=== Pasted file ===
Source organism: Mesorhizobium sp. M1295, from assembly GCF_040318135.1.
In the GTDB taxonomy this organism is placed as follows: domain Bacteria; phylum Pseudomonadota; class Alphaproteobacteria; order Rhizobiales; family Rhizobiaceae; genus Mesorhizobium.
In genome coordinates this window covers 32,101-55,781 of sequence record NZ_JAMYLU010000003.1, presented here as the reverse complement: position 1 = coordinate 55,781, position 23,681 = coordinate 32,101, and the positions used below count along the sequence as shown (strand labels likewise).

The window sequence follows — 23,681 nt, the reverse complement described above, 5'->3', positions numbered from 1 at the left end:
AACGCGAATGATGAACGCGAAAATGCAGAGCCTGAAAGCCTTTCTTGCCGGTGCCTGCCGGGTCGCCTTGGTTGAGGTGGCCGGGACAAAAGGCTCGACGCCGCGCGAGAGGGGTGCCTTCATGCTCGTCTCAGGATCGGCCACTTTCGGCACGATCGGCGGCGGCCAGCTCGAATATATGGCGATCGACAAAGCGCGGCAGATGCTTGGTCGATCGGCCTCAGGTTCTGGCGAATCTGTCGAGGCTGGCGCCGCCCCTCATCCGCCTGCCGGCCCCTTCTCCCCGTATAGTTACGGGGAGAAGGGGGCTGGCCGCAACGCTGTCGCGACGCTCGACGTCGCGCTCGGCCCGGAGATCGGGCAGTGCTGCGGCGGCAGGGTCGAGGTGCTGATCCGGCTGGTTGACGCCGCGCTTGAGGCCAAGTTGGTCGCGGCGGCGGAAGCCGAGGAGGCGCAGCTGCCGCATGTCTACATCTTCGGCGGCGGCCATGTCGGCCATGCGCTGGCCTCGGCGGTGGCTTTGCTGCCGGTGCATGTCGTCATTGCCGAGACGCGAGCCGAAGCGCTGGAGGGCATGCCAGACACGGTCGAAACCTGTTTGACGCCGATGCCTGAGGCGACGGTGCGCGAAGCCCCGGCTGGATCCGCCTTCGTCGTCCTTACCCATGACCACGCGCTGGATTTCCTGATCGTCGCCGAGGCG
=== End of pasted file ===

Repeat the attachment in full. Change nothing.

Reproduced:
Source organism: Mesorhizobium sp. M1295, from assembly GCF_040318135.1.
In the GTDB taxonomy this organism is placed as follows: domain Bacteria; phylum Pseudomonadota; class Alphaproteobacteria; order Rhizobiales; family Rhizobiaceae; genus Mesorhizobium.
In genome coordinates this window covers 32,101-55,781 of sequence record NZ_JAMYLU010000003.1, presented here as the reverse complement: position 1 = coordinate 55,781, position 23,681 = coordinate 32,101, and the positions used below count along the sequence as shown (strand labels likewise).

The window sequence follows — 23,681 nt, the reverse complement described above, 5'->3', positions numbered from 1 at the left end:
AACGCGAATGATGAACGCGAAAATGCAGAGCCTGAAAGCCTTTCTTGCCGGTGCCTGCCGGGTCGCCTTGGTTGAGGTGGCCGGGACAAAAGGCTCGACGCCGCGCGAGAGGGGTGCCTTCATGCTCGTCTCAGGATCGGCCACTTTCGGCACGATCGGCGGCGGCCAGCTCGAATATATGGCGATCGACAAAGCGCGGCAGATGCTTGGTCGATCGGCCTCAGGTTCTGGCGAATCTGTCGAGGCTGGCGCCGCCCCTCATCCGCCTGCCGGCCCCTTCTCCCCGTATAGTTACGGGGAGAAGGGGGCTGGCCGCAACGCTGTCGCGACGCTCGACGTCGCGCTCGGCCCGGAGATCGGGCAGTGCTGCGGCGGCAGGGTCGAGGTGCTGATCCGGCTGGTTGACGCCGCGCTTGAGGCCAAGTTGGTCGCGGCGGCGGAAGCCGAGGAGGCGCAGCTGCCGCATGTCTACATCTTCGGCGGCGGCCATGTCGGCCATGCGCTGGCCTCGGCGGTGGCTTTGCTGCCGGTGCATGTCGTCATTGCCGAGACGCGAGCCGAAGCGCTGGAGGGCATGCCAGACACGGTCGAAACCTGTTTGACGCCGATGCCTGAGGCGACGGTGCGCGAAGCCCCGGCTGGATCCGCCTTCGTCGTCCTTACCCATGACCACGCGCTGGATTTCCTGATCGTCGCCGAGGCG